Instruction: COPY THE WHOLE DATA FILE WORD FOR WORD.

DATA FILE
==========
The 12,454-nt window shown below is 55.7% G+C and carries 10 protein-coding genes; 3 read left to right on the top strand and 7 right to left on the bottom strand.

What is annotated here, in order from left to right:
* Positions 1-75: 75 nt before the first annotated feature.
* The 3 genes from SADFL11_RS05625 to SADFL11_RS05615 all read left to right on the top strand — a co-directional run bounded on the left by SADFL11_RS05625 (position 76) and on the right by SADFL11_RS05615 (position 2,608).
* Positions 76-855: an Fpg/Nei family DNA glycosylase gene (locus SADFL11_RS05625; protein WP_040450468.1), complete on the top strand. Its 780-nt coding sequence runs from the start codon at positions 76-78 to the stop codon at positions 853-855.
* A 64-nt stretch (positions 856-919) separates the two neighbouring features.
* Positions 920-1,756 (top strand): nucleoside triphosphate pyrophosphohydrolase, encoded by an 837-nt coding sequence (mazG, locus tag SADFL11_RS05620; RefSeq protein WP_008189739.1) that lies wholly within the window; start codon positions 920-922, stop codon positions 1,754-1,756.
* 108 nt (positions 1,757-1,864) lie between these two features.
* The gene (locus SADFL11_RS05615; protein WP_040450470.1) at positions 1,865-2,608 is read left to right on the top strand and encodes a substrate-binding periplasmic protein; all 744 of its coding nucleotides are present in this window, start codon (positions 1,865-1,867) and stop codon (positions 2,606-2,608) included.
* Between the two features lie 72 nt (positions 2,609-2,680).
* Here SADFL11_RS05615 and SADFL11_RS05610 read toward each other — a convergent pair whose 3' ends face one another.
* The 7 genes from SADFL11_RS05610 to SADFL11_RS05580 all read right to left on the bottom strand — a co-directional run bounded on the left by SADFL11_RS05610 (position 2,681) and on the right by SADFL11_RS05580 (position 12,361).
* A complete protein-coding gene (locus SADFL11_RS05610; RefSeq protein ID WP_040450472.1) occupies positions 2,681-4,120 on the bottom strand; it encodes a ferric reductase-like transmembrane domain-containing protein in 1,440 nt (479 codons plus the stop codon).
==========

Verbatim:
The 12,454-nt window shown below is 55.7% G+C and carries 10 protein-coding genes; 3 read left to right on the top strand and 7 right to left on the bottom strand.

What is annotated here, in order from left to right:
* Positions 1-75: 75 nt before the first annotated feature.
* The 3 genes from SADFL11_RS05625 to SADFL11_RS05615 all read left to right on the top strand — a co-directional run bounded on the left by SADFL11_RS05625 (position 76) and on the right by SADFL11_RS05615 (position 2,608).
* Positions 76-855: an Fpg/Nei family DNA glycosylase gene (locus SADFL11_RS05625; protein WP_040450468.1), complete on the top strand. Its 780-nt coding sequence runs from the start codon at positions 76-78 to the stop codon at positions 853-855.
* A 64-nt stretch (positions 856-919) separates the two neighbouring features.
* Positions 920-1,756 (top strand): nucleoside triphosphate pyrophosphohydrolase, encoded by an 837-nt coding sequence (mazG, locus tag SADFL11_RS05620; RefSeq protein WP_008189739.1) that lies wholly within the window; start codon positions 920-922, stop codon positions 1,754-1,756.
* 108 nt (positions 1,757-1,864) lie between these two features.
* The gene (locus SADFL11_RS05615; protein WP_040450470.1) at positions 1,865-2,608 is read left to right on the top strand and encodes a substrate-binding periplasmic protein; all 744 of its coding nucleotides are present in this window, start codon (positions 1,865-1,867) and stop codon (positions 2,606-2,608) included.
* Between the two features lie 72 nt (positions 2,609-2,680).
* Here SADFL11_RS05615 and SADFL11_RS05610 read toward each other — a convergent pair whose 3' ends face one another.
* The 7 genes from SADFL11_RS05610 to SADFL11_RS05580 all read right to left on the bottom strand — a co-directional run bounded on the left by SADFL11_RS05610 (position 2,681) and on the right by SADFL11_RS05580 (position 12,361).
* A complete protein-coding gene (locus SADFL11_RS05610; RefSeq protein ID WP_040450472.1) occupies positions 2,681-4,120 on the bottom strand; it encodes a ferric reductase-like transmembrane domain-containing protein in 1,440 nt (479 codons plus the stop codon).